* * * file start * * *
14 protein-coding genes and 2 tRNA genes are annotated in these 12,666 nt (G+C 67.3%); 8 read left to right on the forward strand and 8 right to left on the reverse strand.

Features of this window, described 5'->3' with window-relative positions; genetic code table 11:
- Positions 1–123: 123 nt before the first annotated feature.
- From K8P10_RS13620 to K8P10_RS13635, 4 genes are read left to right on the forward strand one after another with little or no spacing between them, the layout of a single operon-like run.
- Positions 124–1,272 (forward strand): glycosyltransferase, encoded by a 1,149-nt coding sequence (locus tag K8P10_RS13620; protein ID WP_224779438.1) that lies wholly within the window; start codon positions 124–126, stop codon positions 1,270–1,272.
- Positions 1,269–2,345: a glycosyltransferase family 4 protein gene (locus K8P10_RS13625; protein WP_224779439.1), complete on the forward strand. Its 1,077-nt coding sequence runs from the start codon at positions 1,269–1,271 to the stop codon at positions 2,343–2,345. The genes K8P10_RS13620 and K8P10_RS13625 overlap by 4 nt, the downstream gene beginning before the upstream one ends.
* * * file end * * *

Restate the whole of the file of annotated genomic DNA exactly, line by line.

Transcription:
14 protein-coding genes and 2 tRNA genes are annotated in these 12,666 nt (G+C 67.3%); 8 read left to right on the forward strand and 8 right to left on the reverse strand.

Features of this window, described 5'->3' with window-relative positions; genetic code table 11:
- Positions 1–123: 123 nt before the first annotated feature.
- From K8P10_RS13620 to K8P10_RS13635, 4 genes are read left to right on the forward strand one after another with little or no spacing between them, the layout of a single operon-like run.
- Positions 124–1,272 (forward strand): glycosyltransferase, encoded by a 1,149-nt coding sequence (locus tag K8P10_RS13620; protein ID WP_224779438.1) that lies wholly within the window; start codon positions 124–126, stop codon positions 1,270–1,272.
- Positions 1,269–2,345: a glycosyltransferase family 4 protein gene (locus K8P10_RS13625; protein WP_224779439.1), complete on the forward strand. Its 1,077-nt coding sequence runs from the start codon at positions 1,269–1,271 to the stop codon at positions 2,343–2,345. The genes K8P10_RS13620 and K8P10_RS13625 overlap by 4 nt, the downstream gene beginning before the upstream one ends.